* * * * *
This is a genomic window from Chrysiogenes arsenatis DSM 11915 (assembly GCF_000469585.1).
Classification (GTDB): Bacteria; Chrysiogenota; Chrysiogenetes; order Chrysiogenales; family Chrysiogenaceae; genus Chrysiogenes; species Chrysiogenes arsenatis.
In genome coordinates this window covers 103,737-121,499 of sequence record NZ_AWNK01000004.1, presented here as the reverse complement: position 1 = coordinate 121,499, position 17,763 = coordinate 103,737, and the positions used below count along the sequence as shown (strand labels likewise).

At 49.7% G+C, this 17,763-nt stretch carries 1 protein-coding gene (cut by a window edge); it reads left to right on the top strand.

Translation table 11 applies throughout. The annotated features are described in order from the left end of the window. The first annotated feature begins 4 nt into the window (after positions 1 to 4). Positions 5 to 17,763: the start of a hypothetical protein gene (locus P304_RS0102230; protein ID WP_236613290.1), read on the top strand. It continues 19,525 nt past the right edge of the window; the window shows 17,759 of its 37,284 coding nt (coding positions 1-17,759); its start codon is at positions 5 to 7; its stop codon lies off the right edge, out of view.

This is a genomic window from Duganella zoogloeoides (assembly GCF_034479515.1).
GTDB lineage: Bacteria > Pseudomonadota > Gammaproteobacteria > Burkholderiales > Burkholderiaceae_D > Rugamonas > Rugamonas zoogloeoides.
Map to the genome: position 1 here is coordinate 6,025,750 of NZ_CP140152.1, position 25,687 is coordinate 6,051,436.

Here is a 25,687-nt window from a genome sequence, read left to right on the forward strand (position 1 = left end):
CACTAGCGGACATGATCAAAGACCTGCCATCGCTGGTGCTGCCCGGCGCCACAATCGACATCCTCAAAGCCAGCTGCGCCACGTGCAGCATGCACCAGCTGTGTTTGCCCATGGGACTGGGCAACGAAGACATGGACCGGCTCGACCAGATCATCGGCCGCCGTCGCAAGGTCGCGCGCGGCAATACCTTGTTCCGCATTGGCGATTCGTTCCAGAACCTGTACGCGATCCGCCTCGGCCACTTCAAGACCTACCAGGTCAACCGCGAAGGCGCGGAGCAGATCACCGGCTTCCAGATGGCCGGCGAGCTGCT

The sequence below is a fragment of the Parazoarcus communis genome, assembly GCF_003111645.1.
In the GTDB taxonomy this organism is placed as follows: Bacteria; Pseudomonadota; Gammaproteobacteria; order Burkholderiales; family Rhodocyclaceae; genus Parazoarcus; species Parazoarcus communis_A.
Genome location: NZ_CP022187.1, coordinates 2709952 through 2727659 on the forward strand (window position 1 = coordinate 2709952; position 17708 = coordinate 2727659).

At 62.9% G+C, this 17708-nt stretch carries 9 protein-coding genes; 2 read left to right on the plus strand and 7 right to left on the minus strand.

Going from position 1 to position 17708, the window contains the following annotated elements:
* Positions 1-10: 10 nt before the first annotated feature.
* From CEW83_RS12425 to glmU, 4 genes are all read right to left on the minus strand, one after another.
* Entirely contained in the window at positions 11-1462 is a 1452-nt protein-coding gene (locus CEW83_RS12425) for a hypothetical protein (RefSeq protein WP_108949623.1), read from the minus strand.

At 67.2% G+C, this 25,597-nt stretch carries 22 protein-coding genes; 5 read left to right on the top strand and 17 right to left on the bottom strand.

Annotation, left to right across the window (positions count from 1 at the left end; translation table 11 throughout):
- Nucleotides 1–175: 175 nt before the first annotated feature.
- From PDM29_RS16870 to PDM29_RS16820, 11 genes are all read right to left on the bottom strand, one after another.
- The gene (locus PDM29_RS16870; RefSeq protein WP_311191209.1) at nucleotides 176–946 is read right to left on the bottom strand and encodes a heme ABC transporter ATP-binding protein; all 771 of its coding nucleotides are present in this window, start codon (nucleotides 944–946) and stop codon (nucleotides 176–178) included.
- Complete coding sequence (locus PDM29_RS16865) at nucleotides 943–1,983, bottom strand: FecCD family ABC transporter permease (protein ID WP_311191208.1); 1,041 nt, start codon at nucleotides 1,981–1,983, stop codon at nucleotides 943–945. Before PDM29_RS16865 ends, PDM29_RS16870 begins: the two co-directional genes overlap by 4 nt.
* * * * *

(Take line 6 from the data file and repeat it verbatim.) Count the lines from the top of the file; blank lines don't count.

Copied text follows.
This is a genomic window from Duganella zoogloeoides (assembly GCF_034479515.1).